A New Jersey woman was arrested after police said she brought her 5-year-old daughter into a tanning booth, causing the girl to suffer burns.
UPDATE: Tanning Booth Mom Denies Charges, Admits Excessive Tanning
But 44-year-old Patricia Krentcil, who was charged with second-degree child endangerment, said her daughter was never exposed to the tanning booth's UV rays and instead got slightly sunburned while playing outside on a warm day.
The girl's father told NBC 4 New York his daughter told classmates at school that she "went tanning with Mommy." He thinks a teacher overheard, inaccurately connected the girl's sunburn to the tanning salon trip and contacted police.
"This whole big thing happened, and everyone got involved," said Rich Krentcil. "It was 85 degrees outside, she got sunburned. That's it. That's all that happened."
Patricia Krentcil said she treats her tanning salon trips as an errand in which she brings along her daughter, but insists the booth lights were never exposed to the girl.
"It's like taking your daughter to go food shopping," she told NBC 4 New York at her Nutley, N.J. home after being released on $25,000 bail. "There's tons of moms that bring their children in."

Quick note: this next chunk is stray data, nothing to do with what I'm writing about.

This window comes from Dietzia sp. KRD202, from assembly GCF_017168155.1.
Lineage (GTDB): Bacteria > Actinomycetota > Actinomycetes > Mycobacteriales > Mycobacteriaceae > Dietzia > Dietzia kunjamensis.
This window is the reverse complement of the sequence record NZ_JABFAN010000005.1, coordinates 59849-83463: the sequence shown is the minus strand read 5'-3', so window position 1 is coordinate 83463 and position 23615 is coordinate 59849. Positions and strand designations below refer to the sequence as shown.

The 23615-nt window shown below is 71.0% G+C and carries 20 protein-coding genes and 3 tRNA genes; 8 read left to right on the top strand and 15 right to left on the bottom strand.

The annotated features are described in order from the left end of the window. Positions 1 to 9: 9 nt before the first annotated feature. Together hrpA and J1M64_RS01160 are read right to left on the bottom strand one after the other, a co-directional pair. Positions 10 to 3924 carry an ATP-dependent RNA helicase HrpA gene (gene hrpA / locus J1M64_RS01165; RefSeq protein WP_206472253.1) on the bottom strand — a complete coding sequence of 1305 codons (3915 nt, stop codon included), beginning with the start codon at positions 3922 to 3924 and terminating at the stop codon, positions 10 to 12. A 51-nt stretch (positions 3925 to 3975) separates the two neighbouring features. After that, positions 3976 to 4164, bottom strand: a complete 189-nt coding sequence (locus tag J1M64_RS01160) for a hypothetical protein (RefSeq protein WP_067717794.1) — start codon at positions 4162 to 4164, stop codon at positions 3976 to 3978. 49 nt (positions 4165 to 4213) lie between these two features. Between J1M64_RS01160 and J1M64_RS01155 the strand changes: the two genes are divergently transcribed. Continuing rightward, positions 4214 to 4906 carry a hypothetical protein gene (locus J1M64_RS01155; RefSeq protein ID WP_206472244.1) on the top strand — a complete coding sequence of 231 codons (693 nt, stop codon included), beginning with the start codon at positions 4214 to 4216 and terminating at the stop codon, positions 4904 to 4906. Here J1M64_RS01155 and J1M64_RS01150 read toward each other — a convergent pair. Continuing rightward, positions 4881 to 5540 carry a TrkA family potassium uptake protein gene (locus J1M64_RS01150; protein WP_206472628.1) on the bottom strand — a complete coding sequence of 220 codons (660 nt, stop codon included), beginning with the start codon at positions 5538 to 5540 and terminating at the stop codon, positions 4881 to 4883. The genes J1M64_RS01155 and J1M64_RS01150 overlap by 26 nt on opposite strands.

"I tan, she doesn't tan," she continued. "I'm in the booth, she's in the room. That's all there is to it."
The incident happened over a week ago, but there did not appear to be any burns on the little girl Tuesday.
Patricia Krentcil said she's been visiting her local salon for more than 10 years, and doesn't know why her visits there with her daughter -- who has turned 6 since the incident -- have suddenly been called into question.
In New Jersey, children under 14 are not allowed to tan at indoor salons, while those 14 to 17 years old may do so with signed parental consent.
"My daughter's a beautiful girl who loves school, who had to go through this, and I think it's traumatizing for a little girl who did nothing wrong but got a little sunburned," Krentcil said.
She appeared in court Wednesday and pleaded not guilty.
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